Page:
In this Aug. 28, 2012 file photo, award-winning chef Charlie Trotter is seen during an interview with The Associated Press at his restaurant in Chicago.…
In this Oct. 14, 1968, file photo, Walt Bellamy, New York Knicks basketball player, poses for a photo in New York. Bellamy, the Hall of Fame center who averaged 20.1 points and 13.7 rebounds in 14 seasons in the NBA, died Saturday, Nov. 2, 2013. He was 74. The Atlanta Hawks confirmed the death, but didn’t provide details. (AP Photo/File) ATLANTA (AP) — Walt Bellamy, the Hall of Fame center who averaged 20.1 points and 13.7 rebounds in 14 seasons in the NBA, died Saturday. He was 74. The Atlanta Hawks confirmed the death, but didn’t provide details. The Hawks said Bellamy attended the team’s home opener Friday night. “Walt Bellamy was an enormously gifted Hall of Fame player who had a tremendous impact on our game,” NBA Commissioner David Stern said in a statement released by the league. “Off the court, he was an even more extraordinary person. Walt is going to be missed by all who had the pleasure of knowing him. On behalf of the entire NBA family, our condolences and thoughts go out to Walt’s family.”
Former Houston Oilers running back Earl Campbell listens during a memorial service in honor of former Oilers coach Bum Phillips on Tuesday, Oct. 29, 2013,…
In this Aug. 26, 2013, file photo originally provided by the Motown Museum, Maxine Powell smiles during an event held in her honor at the Motown Museum in Detroit. (AP Photo/Motown Museum, Andre Smith, File) by Mike HouseholderAssociated Press Writer DETROIT (AP) — Maxine Powell, who was responsible for developing the charm, grace and style of Motown Records’ artists during the Detroit label’s 1960s heyday, died Monday at age 98. Motown Historical Museum CEO Allen Rawls said Powell died of natural causes at a hospital in Southfield, Mich.
Lee Thornton (Courtesy of the University of Maryland) (NNPA)–Lee Thornton, a former CNN and CBS correspondent and the interim dean for the University of Maryland’s journalism school, died Sept. 25 after a brief illness. She was 71.
This undated file image provided by Paramount Studios shows a scene from “The Hunt for Red October” starring, from left, Sean Connery, Alec Baldwin and Scott Glenn. The film is based on the book by Tom Clancy. (AP Photo/Paramount Studios) LOS ANGELES (AP) — With CIA analyst Jack Ryan, Tom Clancy created a character that spoke to audiences from both page and screen, representing the changing mood of a country facing growing geopolitical challenges. “Thrillers, like all art, are always a reflection of the culture,” said fellow author Brad Meltzer. “No one captured that Cold War fear — and that uniquely American perspective— like Clancy. Jack Ryan wasn’t just a character. He was us. He was every American in those days when we were a push-of-the-button away from nuclear war.” Clancy brought such realism and attention to detail to his novels that in 1985, a year after the Cold War thriller “The Hunt for Red October” came out, a military official suspected the author of having access to classified material.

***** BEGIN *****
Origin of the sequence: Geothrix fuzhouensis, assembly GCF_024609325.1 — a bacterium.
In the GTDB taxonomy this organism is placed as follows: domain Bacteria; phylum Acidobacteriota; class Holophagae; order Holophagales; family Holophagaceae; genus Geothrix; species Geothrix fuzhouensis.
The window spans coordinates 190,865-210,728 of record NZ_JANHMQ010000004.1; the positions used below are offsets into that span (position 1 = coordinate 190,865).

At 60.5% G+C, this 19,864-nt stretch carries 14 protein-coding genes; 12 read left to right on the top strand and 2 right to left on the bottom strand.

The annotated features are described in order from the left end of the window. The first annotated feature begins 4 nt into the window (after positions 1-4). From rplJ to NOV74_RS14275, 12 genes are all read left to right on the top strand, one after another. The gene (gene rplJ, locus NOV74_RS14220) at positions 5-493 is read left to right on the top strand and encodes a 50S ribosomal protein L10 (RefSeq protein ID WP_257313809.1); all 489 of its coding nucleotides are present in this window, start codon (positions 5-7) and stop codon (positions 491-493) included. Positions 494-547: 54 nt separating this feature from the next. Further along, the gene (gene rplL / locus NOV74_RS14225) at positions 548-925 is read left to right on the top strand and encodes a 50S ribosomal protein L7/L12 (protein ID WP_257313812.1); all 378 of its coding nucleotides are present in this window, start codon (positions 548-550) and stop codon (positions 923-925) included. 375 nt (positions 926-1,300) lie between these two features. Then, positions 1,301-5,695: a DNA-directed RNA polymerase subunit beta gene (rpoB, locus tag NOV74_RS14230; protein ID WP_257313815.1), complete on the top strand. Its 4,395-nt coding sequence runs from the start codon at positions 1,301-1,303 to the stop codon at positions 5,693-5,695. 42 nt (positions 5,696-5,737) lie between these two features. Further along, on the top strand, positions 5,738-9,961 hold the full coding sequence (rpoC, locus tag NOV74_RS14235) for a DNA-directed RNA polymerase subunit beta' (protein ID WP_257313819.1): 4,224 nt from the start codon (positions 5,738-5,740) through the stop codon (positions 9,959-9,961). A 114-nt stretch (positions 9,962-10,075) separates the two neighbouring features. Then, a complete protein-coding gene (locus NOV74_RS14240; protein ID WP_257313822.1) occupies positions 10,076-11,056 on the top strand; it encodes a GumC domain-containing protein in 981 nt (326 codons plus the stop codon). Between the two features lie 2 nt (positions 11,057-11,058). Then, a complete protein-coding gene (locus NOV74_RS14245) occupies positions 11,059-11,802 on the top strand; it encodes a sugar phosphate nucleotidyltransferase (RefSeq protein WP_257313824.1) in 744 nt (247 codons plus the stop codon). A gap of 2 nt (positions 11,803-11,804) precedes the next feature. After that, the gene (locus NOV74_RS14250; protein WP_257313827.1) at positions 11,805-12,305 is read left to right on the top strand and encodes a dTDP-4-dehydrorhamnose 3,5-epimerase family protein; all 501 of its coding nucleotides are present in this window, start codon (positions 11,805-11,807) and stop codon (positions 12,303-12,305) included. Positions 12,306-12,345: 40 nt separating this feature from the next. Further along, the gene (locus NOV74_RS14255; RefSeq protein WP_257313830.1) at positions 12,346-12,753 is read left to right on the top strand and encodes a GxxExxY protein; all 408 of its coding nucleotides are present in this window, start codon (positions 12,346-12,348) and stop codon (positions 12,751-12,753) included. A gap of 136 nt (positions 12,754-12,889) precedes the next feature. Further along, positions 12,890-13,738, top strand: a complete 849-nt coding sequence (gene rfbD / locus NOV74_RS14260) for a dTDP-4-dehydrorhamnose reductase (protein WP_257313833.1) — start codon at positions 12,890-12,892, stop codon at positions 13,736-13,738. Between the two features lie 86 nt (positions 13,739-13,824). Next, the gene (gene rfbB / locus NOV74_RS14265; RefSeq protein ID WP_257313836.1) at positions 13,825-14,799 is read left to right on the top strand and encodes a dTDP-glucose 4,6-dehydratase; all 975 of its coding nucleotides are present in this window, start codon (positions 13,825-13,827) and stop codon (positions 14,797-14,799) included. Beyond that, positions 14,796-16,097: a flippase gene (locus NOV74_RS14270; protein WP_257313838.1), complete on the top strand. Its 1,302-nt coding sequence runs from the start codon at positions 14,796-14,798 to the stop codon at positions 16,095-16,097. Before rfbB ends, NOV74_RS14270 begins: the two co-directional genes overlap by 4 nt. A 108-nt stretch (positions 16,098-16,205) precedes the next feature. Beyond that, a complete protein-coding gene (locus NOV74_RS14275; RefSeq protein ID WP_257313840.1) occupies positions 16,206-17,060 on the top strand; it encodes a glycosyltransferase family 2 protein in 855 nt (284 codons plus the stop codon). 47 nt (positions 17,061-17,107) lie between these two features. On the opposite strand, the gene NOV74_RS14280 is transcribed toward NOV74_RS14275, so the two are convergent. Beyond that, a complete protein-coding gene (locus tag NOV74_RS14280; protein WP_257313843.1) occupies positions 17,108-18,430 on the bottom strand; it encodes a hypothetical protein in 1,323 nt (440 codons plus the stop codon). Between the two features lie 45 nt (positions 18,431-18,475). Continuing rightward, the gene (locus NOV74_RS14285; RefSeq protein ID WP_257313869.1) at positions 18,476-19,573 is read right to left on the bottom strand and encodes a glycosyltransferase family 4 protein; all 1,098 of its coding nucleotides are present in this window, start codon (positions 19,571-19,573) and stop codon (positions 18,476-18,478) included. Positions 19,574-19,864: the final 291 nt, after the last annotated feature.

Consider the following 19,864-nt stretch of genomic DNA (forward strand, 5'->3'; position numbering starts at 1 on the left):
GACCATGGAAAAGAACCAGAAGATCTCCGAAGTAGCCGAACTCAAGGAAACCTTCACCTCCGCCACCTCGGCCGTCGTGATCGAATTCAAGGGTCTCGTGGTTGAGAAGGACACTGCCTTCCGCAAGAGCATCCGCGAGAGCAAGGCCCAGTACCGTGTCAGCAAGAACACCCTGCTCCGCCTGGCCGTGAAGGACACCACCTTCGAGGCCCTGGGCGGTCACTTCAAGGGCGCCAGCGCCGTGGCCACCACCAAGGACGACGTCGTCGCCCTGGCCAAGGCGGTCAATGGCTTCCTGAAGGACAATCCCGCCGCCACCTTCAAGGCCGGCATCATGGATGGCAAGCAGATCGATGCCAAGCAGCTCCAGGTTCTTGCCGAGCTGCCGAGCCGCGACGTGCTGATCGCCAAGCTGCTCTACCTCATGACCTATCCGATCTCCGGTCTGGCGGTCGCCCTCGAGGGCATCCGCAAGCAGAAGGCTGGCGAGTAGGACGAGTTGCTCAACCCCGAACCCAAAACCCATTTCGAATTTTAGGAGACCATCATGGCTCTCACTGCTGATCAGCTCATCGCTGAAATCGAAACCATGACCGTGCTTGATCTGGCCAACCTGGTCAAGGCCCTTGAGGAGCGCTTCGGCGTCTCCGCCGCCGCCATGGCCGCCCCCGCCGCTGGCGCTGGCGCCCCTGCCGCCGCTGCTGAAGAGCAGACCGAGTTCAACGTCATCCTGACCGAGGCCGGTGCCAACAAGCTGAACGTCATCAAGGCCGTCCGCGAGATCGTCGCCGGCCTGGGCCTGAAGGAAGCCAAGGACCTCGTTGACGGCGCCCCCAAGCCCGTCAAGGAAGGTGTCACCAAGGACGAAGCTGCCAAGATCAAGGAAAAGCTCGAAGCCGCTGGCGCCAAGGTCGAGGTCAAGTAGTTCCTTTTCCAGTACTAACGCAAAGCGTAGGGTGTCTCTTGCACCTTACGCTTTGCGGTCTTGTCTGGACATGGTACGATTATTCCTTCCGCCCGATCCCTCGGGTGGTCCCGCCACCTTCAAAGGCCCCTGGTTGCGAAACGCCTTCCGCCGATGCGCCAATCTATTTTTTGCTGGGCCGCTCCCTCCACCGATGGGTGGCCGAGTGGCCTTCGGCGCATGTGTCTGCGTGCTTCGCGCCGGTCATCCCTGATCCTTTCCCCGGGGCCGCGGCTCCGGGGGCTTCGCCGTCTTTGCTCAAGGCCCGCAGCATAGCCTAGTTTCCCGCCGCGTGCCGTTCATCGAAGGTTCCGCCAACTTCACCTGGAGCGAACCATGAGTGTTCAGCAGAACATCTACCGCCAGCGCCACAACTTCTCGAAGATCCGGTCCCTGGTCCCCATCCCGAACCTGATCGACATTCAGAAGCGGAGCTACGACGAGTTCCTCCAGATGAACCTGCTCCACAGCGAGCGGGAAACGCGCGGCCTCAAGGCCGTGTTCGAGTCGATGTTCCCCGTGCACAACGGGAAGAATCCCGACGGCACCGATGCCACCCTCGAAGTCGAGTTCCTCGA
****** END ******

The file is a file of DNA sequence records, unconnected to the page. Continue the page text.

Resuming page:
L.C. Greenwood L.C. Greenwood, entrepreneur, active in multiple charity and community organizations, and one of the last of the Steel Curtain Defensive Line of the 1970s four Super Bowl Pittsburgh Steelers has died.
Evelyn Lowery, wife of fellow civil rights activist Rev. Joseph Lowery, poses for a photo at the SCLC Woman center which she founded and…
In life and on stage with his Gibson Super 400 guitar, Jimmy Ponder was a force of nature because he blew people away. From the Hill District, to Manhattan, to Atlanta and beyond, he epitomized the Pittsburgh jazz guitar legacy. He died Sept. 16 after battling cancer for more than a year. He was 67.
In this Sept. 10, 1973, file photo, Muhammad Ali, right, winces as Ken Norton hits him with a left to the head during their re-match at the Forum in Inglewood, Calif. Norton, a former heavyweight champion, has died, his son said, Wednesday, Sept. 18, 2013. He was 70. (AP Photo/File) by Tim DahlbergAP Boxing Writer LAS VEGAS (AP) — One point on one card, a couple of points on some others. Ken Norton fought the greats, but the decisions he needed to be great never seemed to go his way. He busted Muhammad Ali’s jaw to hand him only his second defeat. But he lost two narrow decisions to Ali the next two times they’d meet, including their final 1976 fight at Yankee Stadium. And after he lost by just one point to Larry Holmes in their 1978 heavyweight title fight, Norton’s career was all but over. “Kenny was a good, good fighter. He beat a lot of guys,” said Ed Schuyler Jr., who covered many of Norton’s fights for The Associated Press. “He gave Ali fits because Ali let him fight coming forward instead of making him back up.”